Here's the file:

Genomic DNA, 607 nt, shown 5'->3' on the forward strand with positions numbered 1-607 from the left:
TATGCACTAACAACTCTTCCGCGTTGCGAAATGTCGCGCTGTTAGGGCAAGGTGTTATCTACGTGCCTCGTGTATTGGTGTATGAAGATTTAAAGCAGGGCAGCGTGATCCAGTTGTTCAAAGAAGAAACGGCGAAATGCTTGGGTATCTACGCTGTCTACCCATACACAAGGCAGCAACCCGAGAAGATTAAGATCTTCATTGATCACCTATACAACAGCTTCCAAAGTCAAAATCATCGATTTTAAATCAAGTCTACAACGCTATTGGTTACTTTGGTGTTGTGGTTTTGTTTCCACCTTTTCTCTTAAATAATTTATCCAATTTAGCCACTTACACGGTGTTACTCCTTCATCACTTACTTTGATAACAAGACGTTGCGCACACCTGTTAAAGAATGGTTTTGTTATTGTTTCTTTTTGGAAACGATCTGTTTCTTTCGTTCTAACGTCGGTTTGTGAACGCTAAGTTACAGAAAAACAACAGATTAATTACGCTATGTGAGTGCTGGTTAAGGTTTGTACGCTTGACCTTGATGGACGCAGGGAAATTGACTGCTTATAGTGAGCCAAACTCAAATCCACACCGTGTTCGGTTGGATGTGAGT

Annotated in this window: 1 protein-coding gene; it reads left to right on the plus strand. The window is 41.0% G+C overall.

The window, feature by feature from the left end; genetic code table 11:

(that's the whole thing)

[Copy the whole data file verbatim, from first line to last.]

Genomic DNA, 607 nt, shown 5'->3' on the forward strand with positions numbered 1-607 from the left:
TATGCACTAACAACTCTTCCGCGTTGCGAAATGTCGCGCTGTTAGGGCAAGGTGTTATCTACGTGCCTCGTGTATTGGTGTATGAAGATTTAAAGCAGGGCAGCGTGATCCAGTTGTTCAAAGAAGAAACGGCGAAATGCTTGGGTATCTACGCTGTCTACCCATACACAAGGCAGCAACCCGAGAAGATTAAGATCTTCATTGATCACCTATACAACAGCTTCCAAAGTCAAAATCATCGATTTTAAATCAAGTCTACAACGCTATTGGTTACTTTGGTGTTGTGGTTTTGTTTCCACCTTTTCTCTTAAATAATTTATCCAATTTAGCCACTTACACGGTGTTACTCCTTCATCACTTACTTTGATAACAAGACGTTGCGCACACCTGTTAAAGAATGGTTTTGTTATTGTTTCTTTTTGGAAACGATCTGTTTCTTTCGTTCTAACGTCGGTTTGTGAACGCTAAGTTACAGAAAAACAACAGATTAATTACGCTATGTGAGTGCTGGTTAAGGTTTGTACGCTTGACCTTGATGGACGCAGGGAAATTGACTGCTTATAGTGAGCCAAACTCAAATCCACACCGTGTTCGGTTGGATGTGAGT

Annotated in this window: 1 protein-coding gene; it reads left to right on the plus strand. The window is 41.0% G+C overall.

The window, feature by feature from the left end; genetic code table 11: